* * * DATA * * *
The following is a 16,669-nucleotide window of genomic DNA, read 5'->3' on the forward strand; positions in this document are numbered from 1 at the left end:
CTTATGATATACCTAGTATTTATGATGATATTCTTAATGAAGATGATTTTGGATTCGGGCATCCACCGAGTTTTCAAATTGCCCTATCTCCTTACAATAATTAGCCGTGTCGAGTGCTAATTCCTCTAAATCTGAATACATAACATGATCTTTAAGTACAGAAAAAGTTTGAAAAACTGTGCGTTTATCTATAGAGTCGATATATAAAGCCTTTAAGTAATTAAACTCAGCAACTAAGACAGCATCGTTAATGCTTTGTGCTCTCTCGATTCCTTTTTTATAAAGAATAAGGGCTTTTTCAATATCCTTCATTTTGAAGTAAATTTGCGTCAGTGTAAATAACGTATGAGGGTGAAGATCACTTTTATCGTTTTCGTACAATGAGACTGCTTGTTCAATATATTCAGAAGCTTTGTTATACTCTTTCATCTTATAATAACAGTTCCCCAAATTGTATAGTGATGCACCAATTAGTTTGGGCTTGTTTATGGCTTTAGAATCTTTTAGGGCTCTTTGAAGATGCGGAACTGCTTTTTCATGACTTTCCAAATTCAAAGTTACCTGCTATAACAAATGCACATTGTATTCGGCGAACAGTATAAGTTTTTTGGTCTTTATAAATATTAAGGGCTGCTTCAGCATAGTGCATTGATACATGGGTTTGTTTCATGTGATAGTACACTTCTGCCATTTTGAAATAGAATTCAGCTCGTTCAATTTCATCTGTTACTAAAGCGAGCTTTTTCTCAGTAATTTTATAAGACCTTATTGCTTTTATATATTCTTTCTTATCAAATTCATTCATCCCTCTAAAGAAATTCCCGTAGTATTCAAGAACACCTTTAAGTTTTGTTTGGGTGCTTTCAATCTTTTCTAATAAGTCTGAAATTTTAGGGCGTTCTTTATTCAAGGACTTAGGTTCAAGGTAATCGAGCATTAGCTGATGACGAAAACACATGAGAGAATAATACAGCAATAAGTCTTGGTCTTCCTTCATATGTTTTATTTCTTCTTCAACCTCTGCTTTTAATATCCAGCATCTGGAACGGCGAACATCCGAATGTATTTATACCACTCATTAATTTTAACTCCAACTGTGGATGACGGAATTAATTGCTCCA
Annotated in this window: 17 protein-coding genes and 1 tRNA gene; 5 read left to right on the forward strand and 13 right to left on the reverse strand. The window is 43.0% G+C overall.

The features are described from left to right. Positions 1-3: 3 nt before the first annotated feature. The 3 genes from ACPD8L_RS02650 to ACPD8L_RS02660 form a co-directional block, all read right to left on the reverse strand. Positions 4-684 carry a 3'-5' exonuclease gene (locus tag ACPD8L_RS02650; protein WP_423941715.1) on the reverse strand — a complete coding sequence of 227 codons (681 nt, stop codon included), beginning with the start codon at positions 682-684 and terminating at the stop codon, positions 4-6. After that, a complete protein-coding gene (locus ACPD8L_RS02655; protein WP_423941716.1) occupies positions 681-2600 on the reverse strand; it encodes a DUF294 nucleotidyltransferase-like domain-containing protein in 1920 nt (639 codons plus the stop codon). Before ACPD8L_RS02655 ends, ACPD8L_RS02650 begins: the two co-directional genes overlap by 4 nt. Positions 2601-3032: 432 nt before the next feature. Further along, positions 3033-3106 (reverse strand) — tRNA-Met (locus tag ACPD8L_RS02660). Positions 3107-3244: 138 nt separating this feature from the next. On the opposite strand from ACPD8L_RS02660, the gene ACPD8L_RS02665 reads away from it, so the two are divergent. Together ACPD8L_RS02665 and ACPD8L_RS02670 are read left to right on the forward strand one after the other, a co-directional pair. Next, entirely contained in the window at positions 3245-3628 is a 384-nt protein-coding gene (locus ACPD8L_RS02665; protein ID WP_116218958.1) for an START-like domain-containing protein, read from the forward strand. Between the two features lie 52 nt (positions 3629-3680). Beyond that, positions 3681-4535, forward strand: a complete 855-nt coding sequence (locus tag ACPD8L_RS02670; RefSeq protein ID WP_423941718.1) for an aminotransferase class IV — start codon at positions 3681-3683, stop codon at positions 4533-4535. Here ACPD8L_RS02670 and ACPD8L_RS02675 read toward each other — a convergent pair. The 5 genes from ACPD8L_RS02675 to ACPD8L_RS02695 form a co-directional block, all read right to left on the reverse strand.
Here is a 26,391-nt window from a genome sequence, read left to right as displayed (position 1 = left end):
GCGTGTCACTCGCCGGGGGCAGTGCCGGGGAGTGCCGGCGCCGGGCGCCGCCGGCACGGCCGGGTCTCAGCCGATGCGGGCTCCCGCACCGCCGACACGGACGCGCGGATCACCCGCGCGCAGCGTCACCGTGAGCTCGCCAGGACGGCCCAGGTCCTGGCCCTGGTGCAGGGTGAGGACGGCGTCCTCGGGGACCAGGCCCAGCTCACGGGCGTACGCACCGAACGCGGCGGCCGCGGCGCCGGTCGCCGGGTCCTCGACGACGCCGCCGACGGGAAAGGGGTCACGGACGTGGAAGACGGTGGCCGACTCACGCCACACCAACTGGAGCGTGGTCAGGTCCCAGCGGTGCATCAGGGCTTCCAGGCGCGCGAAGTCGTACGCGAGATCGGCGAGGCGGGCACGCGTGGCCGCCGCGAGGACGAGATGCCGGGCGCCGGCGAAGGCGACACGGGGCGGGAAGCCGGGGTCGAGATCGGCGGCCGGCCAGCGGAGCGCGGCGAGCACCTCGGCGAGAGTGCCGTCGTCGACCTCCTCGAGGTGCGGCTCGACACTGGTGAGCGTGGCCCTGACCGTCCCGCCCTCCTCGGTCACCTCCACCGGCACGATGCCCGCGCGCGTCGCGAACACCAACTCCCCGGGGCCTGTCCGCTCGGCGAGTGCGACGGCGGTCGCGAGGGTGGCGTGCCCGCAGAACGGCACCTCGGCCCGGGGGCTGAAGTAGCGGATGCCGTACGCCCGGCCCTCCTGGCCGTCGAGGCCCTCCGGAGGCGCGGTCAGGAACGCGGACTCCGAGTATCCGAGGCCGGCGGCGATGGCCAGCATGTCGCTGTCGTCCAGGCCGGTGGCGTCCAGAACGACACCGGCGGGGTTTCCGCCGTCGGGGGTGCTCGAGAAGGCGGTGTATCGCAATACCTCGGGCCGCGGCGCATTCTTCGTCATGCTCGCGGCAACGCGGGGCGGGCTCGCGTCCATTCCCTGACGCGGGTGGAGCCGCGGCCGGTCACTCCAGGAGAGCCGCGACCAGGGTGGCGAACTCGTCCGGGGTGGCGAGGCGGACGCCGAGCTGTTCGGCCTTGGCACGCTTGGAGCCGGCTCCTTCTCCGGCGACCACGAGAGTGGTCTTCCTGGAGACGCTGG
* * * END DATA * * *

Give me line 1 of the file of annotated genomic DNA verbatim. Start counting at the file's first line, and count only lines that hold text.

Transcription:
The following is a 16,669-nucleotide window of genomic DNA, read 5'->3' on the forward strand; positions in this document are numbered from 1 at the left end: